Aderholt Writes Letter To EPA Opposing The Consideration Of A Livestock Tax
Contact: Darrell "DJ" Jordan
Congressman Robert Aderholt (R-Haleyville) sent a letter to the Environmental Protection Agency this week opposing the consideration of an emissions tax on farm livestock. Although Congressman Aderholt was told by EPA and Department of Agriculture sources that this proposal would not move forward at this time, he is taking proactive steps to help ensure that this type of tax is never considered in any new Administration.
The letter was specifically sent to Administrator Stephen Johnson, the top executive appointed at the EPA, and Louise Wise, who is the EPA Principal Deputy Associate Administrator.
Like most Alabamians, Congressman Aderholt strongly believes that any emissions tax on livestock is an unacceptable idea. Rep. Aderholt has diligently fought against unrealistic farming regulation throughout his time in Washington and he will monitor this situation with the same perseverance.
The Honorable Stephen Johnson
Administrator, Environmental Protection Agency
1200 Pennsylvania Ave. NW
Washington. D.C. 20460
Dear Administrator Johnson:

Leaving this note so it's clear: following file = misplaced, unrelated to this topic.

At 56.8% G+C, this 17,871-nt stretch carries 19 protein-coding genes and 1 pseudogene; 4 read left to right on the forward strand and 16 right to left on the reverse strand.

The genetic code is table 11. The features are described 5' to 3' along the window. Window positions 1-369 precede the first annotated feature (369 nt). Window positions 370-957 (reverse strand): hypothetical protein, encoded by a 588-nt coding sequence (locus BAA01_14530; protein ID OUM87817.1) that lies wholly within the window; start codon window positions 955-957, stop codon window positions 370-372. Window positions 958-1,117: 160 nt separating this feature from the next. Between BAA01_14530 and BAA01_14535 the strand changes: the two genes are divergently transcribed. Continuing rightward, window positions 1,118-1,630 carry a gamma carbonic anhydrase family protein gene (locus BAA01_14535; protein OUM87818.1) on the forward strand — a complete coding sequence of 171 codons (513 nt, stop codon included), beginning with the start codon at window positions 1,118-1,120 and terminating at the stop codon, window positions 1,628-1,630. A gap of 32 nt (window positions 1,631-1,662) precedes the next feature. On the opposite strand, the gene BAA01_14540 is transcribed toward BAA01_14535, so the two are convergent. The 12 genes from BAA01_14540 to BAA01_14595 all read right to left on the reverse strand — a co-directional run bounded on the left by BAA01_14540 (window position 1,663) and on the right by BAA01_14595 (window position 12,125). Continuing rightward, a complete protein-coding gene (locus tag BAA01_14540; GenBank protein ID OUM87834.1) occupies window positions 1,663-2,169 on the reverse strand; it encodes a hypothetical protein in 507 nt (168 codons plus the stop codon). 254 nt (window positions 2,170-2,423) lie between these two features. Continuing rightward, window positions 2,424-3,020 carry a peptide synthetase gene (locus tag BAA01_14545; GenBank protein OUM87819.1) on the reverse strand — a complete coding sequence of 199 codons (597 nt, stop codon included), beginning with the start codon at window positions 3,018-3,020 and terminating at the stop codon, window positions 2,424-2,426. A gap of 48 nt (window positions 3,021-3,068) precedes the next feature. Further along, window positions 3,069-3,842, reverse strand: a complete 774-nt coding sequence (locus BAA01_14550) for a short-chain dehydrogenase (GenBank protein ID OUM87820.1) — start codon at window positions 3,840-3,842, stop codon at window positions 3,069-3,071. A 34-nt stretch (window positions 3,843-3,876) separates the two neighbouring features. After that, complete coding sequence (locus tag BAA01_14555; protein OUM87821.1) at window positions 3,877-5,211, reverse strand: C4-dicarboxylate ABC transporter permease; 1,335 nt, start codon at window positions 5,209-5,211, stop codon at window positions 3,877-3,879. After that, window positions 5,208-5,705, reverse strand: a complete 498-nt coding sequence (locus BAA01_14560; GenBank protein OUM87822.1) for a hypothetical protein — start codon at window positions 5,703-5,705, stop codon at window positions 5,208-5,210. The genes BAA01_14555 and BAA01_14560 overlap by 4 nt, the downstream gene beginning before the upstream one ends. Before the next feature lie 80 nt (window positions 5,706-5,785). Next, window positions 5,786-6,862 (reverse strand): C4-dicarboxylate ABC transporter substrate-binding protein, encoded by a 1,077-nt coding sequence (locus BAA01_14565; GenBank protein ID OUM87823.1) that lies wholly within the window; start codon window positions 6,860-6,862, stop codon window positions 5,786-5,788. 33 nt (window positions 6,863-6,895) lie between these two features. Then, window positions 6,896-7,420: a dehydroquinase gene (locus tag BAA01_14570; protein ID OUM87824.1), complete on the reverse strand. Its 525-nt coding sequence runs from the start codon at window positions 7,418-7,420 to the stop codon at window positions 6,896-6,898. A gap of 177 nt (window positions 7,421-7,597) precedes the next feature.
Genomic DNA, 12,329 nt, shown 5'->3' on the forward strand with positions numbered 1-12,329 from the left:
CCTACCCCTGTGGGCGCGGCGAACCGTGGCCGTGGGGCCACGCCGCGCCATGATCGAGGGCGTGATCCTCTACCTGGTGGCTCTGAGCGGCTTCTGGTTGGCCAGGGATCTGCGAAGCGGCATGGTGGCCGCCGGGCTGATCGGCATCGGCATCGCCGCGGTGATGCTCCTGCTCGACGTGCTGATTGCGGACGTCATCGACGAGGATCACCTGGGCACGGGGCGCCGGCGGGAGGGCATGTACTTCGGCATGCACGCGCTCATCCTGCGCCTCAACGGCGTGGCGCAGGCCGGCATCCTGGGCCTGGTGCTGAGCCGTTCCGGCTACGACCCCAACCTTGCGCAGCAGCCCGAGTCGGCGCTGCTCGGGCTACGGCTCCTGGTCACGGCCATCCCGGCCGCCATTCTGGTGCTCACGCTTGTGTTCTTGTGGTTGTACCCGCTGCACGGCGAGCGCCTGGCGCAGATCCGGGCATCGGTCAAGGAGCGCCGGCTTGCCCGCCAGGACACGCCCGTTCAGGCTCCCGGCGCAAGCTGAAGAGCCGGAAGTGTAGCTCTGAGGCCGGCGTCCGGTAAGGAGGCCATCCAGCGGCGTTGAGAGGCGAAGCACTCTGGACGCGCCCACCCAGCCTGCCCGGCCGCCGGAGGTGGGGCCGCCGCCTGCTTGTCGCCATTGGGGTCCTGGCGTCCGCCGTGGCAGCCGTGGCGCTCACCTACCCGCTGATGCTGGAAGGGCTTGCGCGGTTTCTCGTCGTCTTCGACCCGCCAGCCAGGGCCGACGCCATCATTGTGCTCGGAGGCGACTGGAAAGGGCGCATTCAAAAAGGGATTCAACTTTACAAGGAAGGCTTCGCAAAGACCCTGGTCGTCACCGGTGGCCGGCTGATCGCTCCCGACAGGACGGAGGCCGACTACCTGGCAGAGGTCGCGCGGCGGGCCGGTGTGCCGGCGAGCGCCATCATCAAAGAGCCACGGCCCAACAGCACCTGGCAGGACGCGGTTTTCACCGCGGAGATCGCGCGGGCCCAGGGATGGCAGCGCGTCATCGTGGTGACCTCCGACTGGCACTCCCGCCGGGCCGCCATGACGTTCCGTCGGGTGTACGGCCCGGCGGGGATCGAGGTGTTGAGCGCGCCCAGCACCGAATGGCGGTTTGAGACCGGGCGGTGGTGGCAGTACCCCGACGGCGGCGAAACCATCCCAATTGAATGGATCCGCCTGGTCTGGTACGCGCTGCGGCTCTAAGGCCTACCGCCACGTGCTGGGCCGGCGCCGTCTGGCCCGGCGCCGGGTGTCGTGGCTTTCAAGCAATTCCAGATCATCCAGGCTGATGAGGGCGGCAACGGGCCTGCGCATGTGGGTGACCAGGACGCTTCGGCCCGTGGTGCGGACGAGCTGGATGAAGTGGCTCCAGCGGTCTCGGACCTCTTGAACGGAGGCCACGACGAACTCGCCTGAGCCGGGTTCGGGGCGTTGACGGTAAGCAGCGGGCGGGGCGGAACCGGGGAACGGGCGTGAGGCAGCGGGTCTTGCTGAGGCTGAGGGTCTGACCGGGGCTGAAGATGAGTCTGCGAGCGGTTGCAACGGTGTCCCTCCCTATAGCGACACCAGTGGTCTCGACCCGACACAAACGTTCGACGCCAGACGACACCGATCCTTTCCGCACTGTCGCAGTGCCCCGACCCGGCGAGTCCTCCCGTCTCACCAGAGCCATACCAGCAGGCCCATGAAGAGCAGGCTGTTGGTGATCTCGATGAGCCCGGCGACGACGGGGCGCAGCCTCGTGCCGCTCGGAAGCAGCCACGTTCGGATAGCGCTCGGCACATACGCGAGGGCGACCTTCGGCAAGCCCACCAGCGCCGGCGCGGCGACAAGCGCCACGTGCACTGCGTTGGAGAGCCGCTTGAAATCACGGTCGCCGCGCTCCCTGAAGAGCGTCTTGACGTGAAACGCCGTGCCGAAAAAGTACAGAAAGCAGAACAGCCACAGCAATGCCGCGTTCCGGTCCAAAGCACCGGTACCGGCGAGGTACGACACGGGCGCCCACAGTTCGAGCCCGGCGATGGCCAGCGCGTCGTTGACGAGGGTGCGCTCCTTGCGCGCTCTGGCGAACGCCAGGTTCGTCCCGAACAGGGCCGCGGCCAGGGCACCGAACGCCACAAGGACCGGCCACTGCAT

I am writing regarding the Environmental Protection Agency's Advance Notice of Proposed Rulemaking "Regulating Greenhouse Gas Emissions under the Clean Air Act." I am opposed to any attempt to impose greenhouse gas regulations under the Clean Air Act on the agricultural industry. Doing so could result in crippling regulatory and financial problems for many of my
constituents. Taxation and permit fees would likely result in some agricultural related businesses going bankrupt and increased costs being passed on to the consumer.
As you know, most agricultural emissions are the result of natural processes, with some additional from fertilizer distribution and thus should not be regulated like heavy industries. Given the nature of the emissions, any attempt to limit them would most certainly result in less production. In addition, the difficulties with implementing a means to control and limit emissions would be daunting and costlv especially to Alabama's small farmers. The authors of the Clean Air Act did not intend for the legislation to be so far-reaching as to apply to such natural and biological processes.
I am opposed to a regulatory expansion of this scope, and I maintain that any proposed policy changes of this type should be subject to Congressional review. I urge you to not impose green house gas emission regulations on America's vitally important agricultural industry, either now or during the next administration.
Robert B. Aderholt
Member of Congress